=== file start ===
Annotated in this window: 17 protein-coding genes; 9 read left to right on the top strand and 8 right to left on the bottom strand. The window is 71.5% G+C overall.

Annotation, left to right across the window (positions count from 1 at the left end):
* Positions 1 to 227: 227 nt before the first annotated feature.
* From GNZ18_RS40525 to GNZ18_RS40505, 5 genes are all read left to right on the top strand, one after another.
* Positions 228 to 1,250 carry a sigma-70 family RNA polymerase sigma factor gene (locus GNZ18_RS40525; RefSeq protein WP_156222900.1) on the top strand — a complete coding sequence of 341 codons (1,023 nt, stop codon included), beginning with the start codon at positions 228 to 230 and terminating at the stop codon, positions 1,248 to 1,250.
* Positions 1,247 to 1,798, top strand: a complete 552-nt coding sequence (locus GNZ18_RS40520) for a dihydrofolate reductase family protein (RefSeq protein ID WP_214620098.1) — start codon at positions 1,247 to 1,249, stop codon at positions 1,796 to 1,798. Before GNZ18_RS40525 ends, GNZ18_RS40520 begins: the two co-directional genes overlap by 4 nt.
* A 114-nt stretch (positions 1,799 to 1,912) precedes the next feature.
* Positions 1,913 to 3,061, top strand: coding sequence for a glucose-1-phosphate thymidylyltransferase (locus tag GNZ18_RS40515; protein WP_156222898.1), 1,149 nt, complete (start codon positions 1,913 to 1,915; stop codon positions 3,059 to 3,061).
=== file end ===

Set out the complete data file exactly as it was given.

Annotated in this window: 17 protein-coding genes; 9 read left to right on the top strand and 8 right to left on the bottom strand. The window is 71.5% G+C overall.

Annotation, left to right across the window (positions count from 1 at the left end):
* Positions 1 to 227: 227 nt before the first annotated feature.
* From GNZ18_RS40525 to GNZ18_RS40505, 5 genes are all read left to right on the top strand, one after another.
* Positions 228 to 1,250 carry a sigma-70 family RNA polymerase sigma factor gene (locus GNZ18_RS40525; RefSeq protein WP_156222900.1) on the top strand — a complete coding sequence of 341 codons (1,023 nt, stop codon included), beginning with the start codon at positions 228 to 230 and terminating at the stop codon, positions 1,248 to 1,250.
* Positions 1,247 to 1,798, top strand: a complete 552-nt coding sequence (locus GNZ18_RS40520) for a dihydrofolate reductase family protein (RefSeq protein ID WP_214620098.1) — start codon at positions 1,247 to 1,249, stop codon at positions 1,796 to 1,798. Before GNZ18_RS40525 ends, GNZ18_RS40520 begins: the two co-directional genes overlap by 4 nt.
* A 114-nt stretch (positions 1,799 to 1,912) precedes the next feature.
* Positions 1,913 to 3,061, top strand: coding sequence for a glucose-1-phosphate thymidylyltransferase (locus tag GNZ18_RS40515; protein WP_156222898.1), 1,149 nt, complete (start codon positions 1,913 to 1,915; stop codon positions 3,059 to 3,061).